I discovered that running is like a rough draft: It’s messy and difficult when you first start, but it’s worth the effort and gets better with time.
Photo by RUN 4 FFWPU/ Pexels Running a 5k.
In my younger days, I played goalie for Southern Methodist University, and even though goalies don’t run much on the field, a lot of fitness goes into those dives, flips, and kicks.
I became uber obsessed with fitness, and before I knew it was running 6 miles per outing!
Fast forward to life with two boys under five and managing my own Ocala-based freelance business and, let’s just say, running wasn’t at the forefront of my mind.
Now my life involves a lot of sitting and typing like a crazy woman, as well as carpooling, playing ninjas, doing laundry, and cleaning up various bodily fluids.
I don’t have time to list all that I do (you mamas out there know), but before nine months ago, running wasn’t one of them.
Like many parents with young children, exercise got pushed off, okay steamrolled off, my to-do list.
A few months ago, I felt burnt out, exhausted, and was sick of snug pants. I knew it was time to make a change.
“But how?” I wondered. You work full time from home, take care of the kids, do the housework, handle the finances….
I found myself making excuses once again.
So in the midst of one of those rants, I stopped, put on my running shoes (note that I kept on my pajama pants), went to Liberty Park, and ran.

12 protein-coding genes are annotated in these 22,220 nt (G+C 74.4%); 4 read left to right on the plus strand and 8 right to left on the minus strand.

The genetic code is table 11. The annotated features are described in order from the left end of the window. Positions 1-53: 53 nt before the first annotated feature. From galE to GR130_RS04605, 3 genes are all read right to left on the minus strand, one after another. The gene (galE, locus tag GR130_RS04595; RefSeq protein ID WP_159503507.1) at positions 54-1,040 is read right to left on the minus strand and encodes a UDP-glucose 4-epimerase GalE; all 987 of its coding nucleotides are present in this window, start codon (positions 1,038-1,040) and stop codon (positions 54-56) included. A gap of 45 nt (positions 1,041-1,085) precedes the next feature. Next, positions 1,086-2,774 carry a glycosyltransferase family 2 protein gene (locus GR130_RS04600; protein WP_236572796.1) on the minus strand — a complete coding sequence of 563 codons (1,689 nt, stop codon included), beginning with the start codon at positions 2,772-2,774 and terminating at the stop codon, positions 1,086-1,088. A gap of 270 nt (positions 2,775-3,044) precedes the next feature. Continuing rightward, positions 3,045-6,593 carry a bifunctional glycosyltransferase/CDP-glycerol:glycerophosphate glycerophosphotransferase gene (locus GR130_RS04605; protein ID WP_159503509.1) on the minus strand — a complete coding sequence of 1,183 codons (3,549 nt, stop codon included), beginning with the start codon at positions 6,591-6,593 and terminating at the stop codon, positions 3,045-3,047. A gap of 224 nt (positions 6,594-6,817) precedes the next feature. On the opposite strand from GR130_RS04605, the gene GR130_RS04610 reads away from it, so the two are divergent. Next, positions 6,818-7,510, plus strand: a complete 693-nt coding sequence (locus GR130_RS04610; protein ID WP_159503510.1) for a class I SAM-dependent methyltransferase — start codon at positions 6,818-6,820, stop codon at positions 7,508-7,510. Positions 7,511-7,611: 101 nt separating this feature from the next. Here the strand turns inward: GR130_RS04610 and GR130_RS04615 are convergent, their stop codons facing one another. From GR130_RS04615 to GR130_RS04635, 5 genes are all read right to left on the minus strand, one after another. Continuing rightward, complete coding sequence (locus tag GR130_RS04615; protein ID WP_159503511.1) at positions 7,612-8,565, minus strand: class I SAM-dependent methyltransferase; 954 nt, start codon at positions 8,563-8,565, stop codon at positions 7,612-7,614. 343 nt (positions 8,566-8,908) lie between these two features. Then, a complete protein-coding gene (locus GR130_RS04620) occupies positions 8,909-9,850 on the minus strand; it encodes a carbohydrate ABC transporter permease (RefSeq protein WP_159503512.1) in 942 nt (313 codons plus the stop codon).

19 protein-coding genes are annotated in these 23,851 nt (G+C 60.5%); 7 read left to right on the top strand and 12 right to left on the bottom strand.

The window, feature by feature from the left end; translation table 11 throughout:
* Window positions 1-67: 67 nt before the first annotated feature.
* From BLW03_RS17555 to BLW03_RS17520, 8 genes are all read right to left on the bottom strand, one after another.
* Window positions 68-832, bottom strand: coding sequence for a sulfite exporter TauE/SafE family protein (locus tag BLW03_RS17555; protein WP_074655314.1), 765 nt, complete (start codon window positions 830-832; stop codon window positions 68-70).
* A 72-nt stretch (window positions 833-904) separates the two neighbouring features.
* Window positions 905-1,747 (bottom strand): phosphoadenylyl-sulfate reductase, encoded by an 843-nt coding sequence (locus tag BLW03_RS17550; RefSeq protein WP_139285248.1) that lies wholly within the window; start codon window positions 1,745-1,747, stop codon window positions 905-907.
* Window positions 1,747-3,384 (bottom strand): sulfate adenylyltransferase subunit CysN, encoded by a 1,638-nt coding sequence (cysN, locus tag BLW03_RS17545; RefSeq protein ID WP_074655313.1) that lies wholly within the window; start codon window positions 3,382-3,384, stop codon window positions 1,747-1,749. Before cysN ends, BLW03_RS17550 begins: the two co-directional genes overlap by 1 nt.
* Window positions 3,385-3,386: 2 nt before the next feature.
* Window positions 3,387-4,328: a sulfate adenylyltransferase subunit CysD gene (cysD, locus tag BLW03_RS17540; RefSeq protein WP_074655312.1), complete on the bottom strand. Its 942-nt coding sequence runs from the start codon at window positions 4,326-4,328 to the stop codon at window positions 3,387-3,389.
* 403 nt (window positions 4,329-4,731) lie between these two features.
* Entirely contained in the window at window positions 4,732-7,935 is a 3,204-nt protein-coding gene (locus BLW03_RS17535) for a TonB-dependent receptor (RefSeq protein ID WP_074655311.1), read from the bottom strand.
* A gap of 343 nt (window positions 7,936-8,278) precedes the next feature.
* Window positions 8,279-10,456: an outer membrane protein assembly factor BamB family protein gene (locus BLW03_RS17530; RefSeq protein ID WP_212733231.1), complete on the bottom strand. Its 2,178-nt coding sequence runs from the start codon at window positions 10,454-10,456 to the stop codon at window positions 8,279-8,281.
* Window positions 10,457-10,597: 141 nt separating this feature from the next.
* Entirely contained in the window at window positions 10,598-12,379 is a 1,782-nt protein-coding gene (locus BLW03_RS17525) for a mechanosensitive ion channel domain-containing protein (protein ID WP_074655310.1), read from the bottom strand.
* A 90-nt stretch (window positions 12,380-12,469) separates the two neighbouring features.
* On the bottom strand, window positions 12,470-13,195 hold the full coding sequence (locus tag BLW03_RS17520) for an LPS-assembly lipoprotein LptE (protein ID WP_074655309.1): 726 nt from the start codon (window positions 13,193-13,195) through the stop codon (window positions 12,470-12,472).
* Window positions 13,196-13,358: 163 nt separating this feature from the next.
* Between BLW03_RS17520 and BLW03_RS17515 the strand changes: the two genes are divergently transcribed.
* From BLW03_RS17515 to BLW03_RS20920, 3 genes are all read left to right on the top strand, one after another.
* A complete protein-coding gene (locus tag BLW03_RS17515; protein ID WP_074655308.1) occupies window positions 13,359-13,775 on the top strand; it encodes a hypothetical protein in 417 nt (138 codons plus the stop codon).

You got me, it was a brisk walk, but I went out and started.
From there, it took off.
This handy app not only recorded my distance and offered advice on running, but it had a virtual personal trainer who talked me through timed interval workouts.
Before downloading it, I didn’t push myself, but this trainer, even though only a voice, did.
So much so that I found myself repeatedly saying, “You’re lucky you’re in my phone lady.” (I confess: the word “lady” wasn’t always used.)
As I continue running the streets of Kingsland Estates in Ocala, Florida, I realize running not only positively affects my health; it influences my writing, too.
1. Running helps me set writing goals.
Goals. We all know we need them, but according to a Harvard Business study, only 3% of MBA graduates surveyed had clear and written goals, 16% had unclearly defined goals, and a whopping 84% didn’t have any goals at all.
Get this, a follow-up study found that the 3% who had written and clearly defined goals made up to 10 times more than the 84% who didn’t.
Yes, you read that correctly — ten times MORE!
How does this relate?
When I tackled running again, I wrote down my goals.
My first was to run half of a mile without stopping. For you long-distance runners out there, bear with me, I needed to start somewhere.
For motivation, I watched the flick Britney Runs a Marathon about an overweight woman who gets her life together by, you guessed it, running a marathon.
The movie talks a lot about setting and completing small goals, and this lesson carried over from running to writing. All those tasks I had been putting off, I finally started writing and designing goals around.